Nightcrawler Movie Review
Sociopaths. Fascinating creatures they are. People who are literally devoid of emotion, pleased by whatever pleases them with no regard for the implications or affects on those around them. Fascinating creatures. And Jake Gyllenhaal plays one with amazing precision in Nightcrawler, an immersive, engaging and unique drama-thriller that is among the year’s best movies.
What begins as a story about a quirky young man who finds his calling when he is drawn into the world of freelance journalism soon evolves into the exploration of a man with no conscience, a man who knows what he wants and goes for it, no matter the cost. I’ve read several books about sociopaths over the years—a sign of my interest in them—and when I realized what Nightcrawler was truly about, I was hooked.
The movie is a solid drama, though at first not one that jumps out at you as the “must-see movie of the year.” Gyllenhaal talks awkwardly, the movie has a few clunky moments and things aren’t exactly right in the world.
Except, for the most part, it’s by design. Things seem a little off because they are a little off, because sociopaths don’t see the world like the rest of us do. And Gyllenhaal delivers the best performance of his impressive career. It is also one of the best performances of 2014. His awkward, creepy and darkly funny portrayal of a man with no remorse is simply captivating.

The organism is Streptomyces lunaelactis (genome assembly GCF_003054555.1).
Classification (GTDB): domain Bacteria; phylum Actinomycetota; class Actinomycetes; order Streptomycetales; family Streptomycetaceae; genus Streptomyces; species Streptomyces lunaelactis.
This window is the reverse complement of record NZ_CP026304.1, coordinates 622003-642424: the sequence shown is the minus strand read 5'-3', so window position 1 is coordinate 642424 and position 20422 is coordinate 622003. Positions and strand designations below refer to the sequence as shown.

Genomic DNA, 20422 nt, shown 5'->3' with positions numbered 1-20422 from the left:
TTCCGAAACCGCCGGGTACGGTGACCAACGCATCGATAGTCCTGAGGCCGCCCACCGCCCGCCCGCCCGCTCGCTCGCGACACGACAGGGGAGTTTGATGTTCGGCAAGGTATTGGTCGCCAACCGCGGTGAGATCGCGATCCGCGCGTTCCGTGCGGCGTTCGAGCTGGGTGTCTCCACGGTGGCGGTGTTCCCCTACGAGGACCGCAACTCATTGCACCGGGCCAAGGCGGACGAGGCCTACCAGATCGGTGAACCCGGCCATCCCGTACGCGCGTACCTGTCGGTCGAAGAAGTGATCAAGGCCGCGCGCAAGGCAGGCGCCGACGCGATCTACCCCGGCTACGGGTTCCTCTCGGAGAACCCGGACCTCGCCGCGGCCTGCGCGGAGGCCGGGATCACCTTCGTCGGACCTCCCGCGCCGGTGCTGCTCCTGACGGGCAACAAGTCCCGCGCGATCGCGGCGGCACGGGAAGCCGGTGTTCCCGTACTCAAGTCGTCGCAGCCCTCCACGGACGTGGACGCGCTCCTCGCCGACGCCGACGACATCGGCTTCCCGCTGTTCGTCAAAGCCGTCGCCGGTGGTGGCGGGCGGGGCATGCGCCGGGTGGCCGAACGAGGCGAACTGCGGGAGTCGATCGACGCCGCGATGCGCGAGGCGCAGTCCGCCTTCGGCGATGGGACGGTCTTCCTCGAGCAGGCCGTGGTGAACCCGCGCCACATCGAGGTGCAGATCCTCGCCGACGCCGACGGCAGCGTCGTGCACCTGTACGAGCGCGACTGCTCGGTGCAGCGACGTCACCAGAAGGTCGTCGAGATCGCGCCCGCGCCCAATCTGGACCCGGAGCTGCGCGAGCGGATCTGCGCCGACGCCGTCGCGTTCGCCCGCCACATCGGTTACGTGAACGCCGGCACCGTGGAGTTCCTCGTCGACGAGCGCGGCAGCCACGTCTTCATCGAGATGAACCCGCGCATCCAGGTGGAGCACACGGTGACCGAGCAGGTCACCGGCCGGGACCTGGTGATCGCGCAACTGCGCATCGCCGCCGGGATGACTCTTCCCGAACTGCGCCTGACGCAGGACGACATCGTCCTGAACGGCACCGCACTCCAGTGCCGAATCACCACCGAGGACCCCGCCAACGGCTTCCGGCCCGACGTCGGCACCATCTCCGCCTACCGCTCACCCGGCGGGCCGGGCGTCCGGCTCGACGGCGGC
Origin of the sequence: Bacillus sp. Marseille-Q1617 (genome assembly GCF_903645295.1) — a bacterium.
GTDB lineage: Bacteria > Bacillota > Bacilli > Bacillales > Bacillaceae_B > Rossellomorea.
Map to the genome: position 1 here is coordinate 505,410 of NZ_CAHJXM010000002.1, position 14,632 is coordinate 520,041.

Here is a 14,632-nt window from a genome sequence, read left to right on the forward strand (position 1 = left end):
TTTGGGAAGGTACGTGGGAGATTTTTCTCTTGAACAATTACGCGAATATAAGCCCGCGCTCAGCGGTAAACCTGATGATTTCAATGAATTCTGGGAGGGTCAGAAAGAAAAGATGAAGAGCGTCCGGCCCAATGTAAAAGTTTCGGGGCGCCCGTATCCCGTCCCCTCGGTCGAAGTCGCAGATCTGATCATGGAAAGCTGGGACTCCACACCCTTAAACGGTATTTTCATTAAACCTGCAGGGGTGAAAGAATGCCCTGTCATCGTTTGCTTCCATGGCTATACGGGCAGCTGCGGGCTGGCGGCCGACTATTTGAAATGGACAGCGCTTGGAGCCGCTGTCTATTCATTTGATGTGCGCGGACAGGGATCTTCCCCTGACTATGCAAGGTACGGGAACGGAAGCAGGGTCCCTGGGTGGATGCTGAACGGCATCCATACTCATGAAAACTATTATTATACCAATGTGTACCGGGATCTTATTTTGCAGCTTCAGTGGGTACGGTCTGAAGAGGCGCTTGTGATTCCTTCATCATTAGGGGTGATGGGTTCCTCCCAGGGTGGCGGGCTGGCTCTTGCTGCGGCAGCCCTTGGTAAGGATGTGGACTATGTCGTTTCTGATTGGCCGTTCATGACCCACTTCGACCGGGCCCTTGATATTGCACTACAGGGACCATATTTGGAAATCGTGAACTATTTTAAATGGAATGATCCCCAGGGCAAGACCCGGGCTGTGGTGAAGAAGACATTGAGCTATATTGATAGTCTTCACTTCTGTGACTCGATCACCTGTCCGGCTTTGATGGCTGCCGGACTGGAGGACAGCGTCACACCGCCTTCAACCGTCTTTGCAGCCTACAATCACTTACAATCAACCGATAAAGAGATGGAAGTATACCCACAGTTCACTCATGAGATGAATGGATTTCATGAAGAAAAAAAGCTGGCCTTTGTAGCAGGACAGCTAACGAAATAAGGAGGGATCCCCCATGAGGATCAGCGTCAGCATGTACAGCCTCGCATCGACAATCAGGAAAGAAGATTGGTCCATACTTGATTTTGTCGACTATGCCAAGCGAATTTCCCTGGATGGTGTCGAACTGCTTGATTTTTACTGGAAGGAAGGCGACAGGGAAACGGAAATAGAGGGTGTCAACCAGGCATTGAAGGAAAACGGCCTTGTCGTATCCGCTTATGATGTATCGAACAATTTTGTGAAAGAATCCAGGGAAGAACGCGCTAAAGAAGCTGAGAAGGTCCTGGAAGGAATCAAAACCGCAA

The movie, too, is captivating. Refreshingly unique and wholly unpredictable (well, except for one moment at the end), you never know which direction the movie is going to go, or what the protagonist (antagonist?) is going to do.
Rene Russo is great in a supporting role, as is Riz Ahmed.
Nightcrawler isn’t for everyone, but if you take the time to read just a little about sociopaths, you will realize just how incredible Gyllenhaal’s portrayal is, and how terrific Nightcrawler is.
Review by Erik Samdahl unless otherwise indicated.